Vauxhall/Opel’s new B-SUV bears a resemblance to the two-door GT coupé concept it succeeds
Electric GT X Experimental SUV sets tone for new Vauxhalls and Opels under PSA stewardship
Vauxhall/Opel has revealed a sporty new B-segment SUV concept at its design centre in Rüsselsheim, Germany. Dubbed the GT X Experimental, it has been produced to provide a clear view of a changing design language for the brand.
The GT X, which is “far more than just a concept car”, according to its maker, has been planned both to mark Vauxhall/Opel’s acquisition by the PSA Group and to demonstrate that much greater design freedom is coming to future new Vauxhall and Opel vehicles.
Although quite different in its proportions, the GT X bears an obvious similarity to Vauxhall’s previous, much-praised concept, the two-door GT coupé, for which a successor was always promised. The GT X (the ‘X’ conveys a crossover function) is much more practical, having a cockpit that features generous seating for four and reasonable boot space, even within a petite 4.06-metre overall length that makes it around 14cm shorter than Vauxhall’s current B-segment SUV, the Mokka.
The GT X is a front-wheel-drive, pure-electric car, with a 50kWh battery beneath a classic ‘skateboard’ layout. In production, this would give the car range and performance along the lines of the latest Nissan Leaf — something that company bosses say Autocar will eventually be able to verify by driving it — and designers say the underpinnings bear no resemblance to any current Vauxhall/Opel car.
“Don’t think of GT X as a production car,” said the group’s British design director, Mark Adams. “Actually, it’s more important than that. We’re calling it a brand manifesto: a representative of our design vision for the company’s whole portfolio.
“Before we embarked on this exercise, we did a series of concept sketches to be sure its elements could extend to every one of our cars — and we only proceeded with GT X once we were sure of that. You won’t see this car in our showrooms, but you’ll certainly see much of its influence in future, right through the range.”
The GTX offers a more delicate profile than rival SUVs, mostly because others require so much space for the engine and transmission. The GT X rides high but has very short overhangs, and its radically ‘waisted’ body gives the impression of lightness.
The predominant body colour is a light grey, but a very dark blue covers the so-called ‘technical areas’, namely the battery location below the cockpit and the bonnet.
Twin yellow flashes run either side of the bonnet and over the sides of the roof, echoing sports-oriented Vauxhalls of the past. They also encompass a large see-through roof panel.
Sit inside and you’ll find the screen pillars are thinner than the production car norm.
The view over the bonnet is panoramic; it is set low enough to allow for a thin air scoop running across the base of the windscreen, feeding air to the GT X’s HVAC system.
The GT X also transfers over a couple of previously used design devices. The first is the wide ‘Visor’ front end treatment, stretching across the front with a near-opaque panel to house the matrix headlights and cover additional features including cameras and a radar for a semi-autonomous driving system.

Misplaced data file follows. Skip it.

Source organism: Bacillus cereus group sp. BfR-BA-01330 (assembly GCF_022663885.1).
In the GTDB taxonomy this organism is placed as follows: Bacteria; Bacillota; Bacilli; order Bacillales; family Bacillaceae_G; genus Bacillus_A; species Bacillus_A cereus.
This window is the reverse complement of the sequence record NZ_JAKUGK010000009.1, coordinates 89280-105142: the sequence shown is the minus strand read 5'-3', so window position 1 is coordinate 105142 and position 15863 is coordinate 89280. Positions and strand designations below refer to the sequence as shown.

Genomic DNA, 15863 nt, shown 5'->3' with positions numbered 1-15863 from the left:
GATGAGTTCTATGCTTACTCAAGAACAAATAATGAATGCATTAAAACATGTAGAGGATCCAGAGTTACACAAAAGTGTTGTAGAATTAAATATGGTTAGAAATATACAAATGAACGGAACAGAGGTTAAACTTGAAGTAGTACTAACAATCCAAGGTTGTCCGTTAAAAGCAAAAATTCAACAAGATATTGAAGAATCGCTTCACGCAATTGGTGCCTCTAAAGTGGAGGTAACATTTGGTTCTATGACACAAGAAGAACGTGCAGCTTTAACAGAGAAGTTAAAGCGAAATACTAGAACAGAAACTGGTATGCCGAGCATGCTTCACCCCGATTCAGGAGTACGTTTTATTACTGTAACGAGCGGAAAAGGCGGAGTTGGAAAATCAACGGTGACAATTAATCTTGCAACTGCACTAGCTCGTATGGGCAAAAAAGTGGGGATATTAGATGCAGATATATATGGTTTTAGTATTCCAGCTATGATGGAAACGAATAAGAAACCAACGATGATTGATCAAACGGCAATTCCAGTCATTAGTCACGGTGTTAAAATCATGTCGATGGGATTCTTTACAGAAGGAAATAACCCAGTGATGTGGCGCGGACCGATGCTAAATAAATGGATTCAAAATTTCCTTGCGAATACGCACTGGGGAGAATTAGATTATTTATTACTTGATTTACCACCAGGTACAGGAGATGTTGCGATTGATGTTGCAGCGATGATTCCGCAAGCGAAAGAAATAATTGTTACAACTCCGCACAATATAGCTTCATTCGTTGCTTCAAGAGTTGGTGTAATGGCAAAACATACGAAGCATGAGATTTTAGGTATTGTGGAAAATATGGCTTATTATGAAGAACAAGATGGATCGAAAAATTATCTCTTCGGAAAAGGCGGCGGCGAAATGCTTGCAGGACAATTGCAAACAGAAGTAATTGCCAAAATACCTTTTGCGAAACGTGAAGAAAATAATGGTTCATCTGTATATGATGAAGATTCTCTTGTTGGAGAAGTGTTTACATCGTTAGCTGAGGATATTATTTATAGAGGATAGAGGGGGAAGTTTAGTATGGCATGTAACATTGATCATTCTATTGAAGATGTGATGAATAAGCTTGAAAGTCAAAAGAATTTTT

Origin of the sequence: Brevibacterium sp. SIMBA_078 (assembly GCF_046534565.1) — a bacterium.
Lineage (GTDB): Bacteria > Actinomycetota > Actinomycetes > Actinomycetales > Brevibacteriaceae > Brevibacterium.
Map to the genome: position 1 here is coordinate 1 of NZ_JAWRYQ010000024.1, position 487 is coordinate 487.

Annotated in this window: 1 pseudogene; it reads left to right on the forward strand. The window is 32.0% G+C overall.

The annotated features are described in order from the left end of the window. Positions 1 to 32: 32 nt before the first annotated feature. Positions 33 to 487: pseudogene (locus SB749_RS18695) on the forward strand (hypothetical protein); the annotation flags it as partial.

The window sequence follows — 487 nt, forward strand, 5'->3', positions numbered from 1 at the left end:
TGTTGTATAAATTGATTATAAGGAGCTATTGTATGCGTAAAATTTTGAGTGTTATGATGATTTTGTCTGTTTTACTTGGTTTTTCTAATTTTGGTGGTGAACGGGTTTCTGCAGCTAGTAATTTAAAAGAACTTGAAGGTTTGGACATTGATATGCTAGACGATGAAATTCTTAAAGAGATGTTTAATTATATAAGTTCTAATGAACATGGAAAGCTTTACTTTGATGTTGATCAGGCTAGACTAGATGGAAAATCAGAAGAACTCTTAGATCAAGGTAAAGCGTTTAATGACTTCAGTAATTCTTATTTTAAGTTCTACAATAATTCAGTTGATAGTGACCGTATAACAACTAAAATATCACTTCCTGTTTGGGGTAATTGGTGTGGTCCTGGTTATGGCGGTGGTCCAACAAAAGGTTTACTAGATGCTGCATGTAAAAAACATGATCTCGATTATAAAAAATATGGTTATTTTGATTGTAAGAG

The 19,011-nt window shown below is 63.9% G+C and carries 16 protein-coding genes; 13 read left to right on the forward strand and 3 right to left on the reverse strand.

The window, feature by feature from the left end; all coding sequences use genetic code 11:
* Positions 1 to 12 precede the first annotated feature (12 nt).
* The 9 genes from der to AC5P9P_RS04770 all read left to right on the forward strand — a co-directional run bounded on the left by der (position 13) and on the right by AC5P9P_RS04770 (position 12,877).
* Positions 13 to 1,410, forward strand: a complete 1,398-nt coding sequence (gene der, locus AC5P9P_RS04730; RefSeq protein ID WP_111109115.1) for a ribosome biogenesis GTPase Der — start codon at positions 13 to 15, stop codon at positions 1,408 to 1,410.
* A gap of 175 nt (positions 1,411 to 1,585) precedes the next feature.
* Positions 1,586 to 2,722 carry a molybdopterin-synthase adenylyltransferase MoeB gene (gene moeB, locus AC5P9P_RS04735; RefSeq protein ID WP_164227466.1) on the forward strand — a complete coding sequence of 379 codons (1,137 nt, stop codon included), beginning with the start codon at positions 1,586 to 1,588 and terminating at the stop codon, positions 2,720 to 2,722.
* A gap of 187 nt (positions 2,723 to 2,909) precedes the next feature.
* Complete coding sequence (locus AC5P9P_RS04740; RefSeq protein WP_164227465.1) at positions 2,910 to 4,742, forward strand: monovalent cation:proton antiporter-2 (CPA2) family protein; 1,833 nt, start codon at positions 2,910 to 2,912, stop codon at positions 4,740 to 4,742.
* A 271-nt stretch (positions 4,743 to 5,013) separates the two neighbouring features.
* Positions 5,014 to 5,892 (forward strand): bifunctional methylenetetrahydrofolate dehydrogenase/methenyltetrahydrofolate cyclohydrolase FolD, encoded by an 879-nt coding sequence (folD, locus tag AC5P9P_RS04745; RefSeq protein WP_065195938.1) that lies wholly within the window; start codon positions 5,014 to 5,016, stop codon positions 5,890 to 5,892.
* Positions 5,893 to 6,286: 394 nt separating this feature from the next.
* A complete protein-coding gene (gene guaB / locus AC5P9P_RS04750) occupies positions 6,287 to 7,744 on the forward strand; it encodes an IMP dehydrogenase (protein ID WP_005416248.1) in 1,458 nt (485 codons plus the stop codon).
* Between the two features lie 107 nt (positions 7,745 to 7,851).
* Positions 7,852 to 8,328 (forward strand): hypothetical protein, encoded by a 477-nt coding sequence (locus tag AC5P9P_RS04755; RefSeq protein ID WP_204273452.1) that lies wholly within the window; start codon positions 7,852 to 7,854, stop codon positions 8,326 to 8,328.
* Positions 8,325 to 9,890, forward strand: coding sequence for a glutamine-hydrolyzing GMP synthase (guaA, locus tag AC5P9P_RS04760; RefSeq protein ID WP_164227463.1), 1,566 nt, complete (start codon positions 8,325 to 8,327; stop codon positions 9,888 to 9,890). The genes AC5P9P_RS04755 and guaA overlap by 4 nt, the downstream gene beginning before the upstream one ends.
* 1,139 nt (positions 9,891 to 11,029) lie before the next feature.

The second is the ‘Pure Panel’, consisting of a simple screen the size of a normal instrument layout incorporating all major functions, and can be operated by voice, touch and wheel-mounted switches. The seats can be adjusted by eye-tracking, while there’s a head-up display for the driver.
The GT X also offers a neat system for ingress and egress. Each of the ‘clap hands’ doors — which need no centre pillar — is suspended on a single large hinge, allowing occupants’ legs and feet to swing easily into and out of the cabin. The front seats are suspended on rails running along the car’s centre console, bringing better foot room for rear passengers.
There’s even a display on each exterior sill, with LED triangles showing the car’s battery condition and whether it’s charging or not. Other clever features include rear-facing cameras that pop out of the yellow rails on the bonnet to take the place of mirrors and aluminium covers that partially conceal the sidewalls to make them look like low-profile tyres.
Vauxhall/Opel intends to stress the GT X’s significance to its future by putting it on public display in each of its most important markets, starting with Germany and the UK.
“This is no ordinary concept,” says Adams, “it’s a rallying cry. It’s the pride of our brand on wheels. We designed and built it ourselves to demonstrate what we could do. Small but believable concept cars can be hard to do — people expect scale and flamboyance — but we’re really proud of this one.”
How we helped shape the GTX, by Autocar picture editor Ben Summerell-Youde:
Although the GT X has since evolved, Autocar was involved in the early days of creating Vauxhall’s concept.
Soon after the PSA buyout deal was announced, the former General Motors brands were looking to establish themselves with a reimagined and thoroughly modernised design strategy. A show-stopping concept car was in order and Vauxhall turned to us for help.
Our involvement began with discussions between Adams, to whom we contributed ideas about how the concept could look inside and out.
Our designs focused around a D-segment saloon, but it’s clear that some inspiration and details have been transferred from our initial drawings to the finished concept.
We’re happy to play a part in Vauxhall’s reinvention, however small…